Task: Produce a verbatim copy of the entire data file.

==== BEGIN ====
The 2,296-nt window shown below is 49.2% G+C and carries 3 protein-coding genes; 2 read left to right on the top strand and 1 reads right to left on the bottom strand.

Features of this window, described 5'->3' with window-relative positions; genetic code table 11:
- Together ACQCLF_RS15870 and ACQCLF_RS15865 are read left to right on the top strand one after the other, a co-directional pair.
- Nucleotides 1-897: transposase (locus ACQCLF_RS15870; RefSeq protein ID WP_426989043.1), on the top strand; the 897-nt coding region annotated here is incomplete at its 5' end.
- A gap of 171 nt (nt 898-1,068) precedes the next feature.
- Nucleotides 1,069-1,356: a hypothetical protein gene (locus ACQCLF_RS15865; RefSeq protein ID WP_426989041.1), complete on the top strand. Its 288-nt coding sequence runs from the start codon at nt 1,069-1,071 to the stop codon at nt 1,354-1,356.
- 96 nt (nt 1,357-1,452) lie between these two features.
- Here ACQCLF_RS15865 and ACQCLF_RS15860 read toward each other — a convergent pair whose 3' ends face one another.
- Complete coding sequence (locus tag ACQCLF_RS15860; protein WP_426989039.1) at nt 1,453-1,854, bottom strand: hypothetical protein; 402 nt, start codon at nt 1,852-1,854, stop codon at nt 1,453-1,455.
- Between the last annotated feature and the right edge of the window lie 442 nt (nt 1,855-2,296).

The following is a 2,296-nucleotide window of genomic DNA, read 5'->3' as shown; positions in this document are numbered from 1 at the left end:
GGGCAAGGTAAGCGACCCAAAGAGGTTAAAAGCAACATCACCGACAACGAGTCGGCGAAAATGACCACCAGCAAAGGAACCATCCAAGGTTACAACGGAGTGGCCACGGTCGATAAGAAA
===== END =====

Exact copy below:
The 2,296-nt window shown below is 49.2% G+C and carries 3 protein-coding genes; 2 read left to right on the top strand and 1 reads right to left on the bottom strand.

Features of this window, described 5'->3' with window-relative positions; genetic code table 11:
- Together ACQCLF_RS15870 and ACQCLF_RS15865 are read left to right on the top strand one after the other, a co-directional pair.
- Nucleotides 1-897: transposase (locus ACQCLF_RS15870; RefSeq protein ID WP_426989043.1), on the top strand; the 897-nt coding region annotated here is incomplete at its 5' end.
- A gap of 171 nt (nt 898-1,068) precedes the next feature.
- Nucleotides 1,069-1,356: a hypothetical protein gene (locus ACQCLF_RS15865; RefSeq protein ID WP_426989041.1), complete on the top strand. Its 288-nt coding sequence runs from the start codon at nt 1,069-1,071 to the stop codon at nt 1,354-1,356.
- 96 nt (nt 1,357-1,452) lie between these two features.
- Here ACQCLF_RS15865 and ACQCLF_RS15860 read toward each other — a convergent pair whose 3' ends face one another.
- Complete coding sequence (locus tag ACQCLF_RS15860; protein WP_426989039.1) at nt 1,453-1,854, bottom strand: hypothetical protein; 402 nt, start codon at nt 1,852-1,854, stop codon at nt 1,453-1,455.
- Between the last annotated feature and the right edge of the window lie 442 nt (nt 1,855-2,296).

The following is a 2,296-nucleotide window of genomic DNA, read 5'->3' as shown; positions in this document are numbered from 1 at the left end:
GGGCAAGGTAAGCGACCCAAAGAGGTTAAAAGCAACATCACCGACAACGAGTCGGCGAAAATGACCACCAGCAAAGGAACCATCCAAGGTTACAACGGAGTGGCCACGGTCGATAAGAAA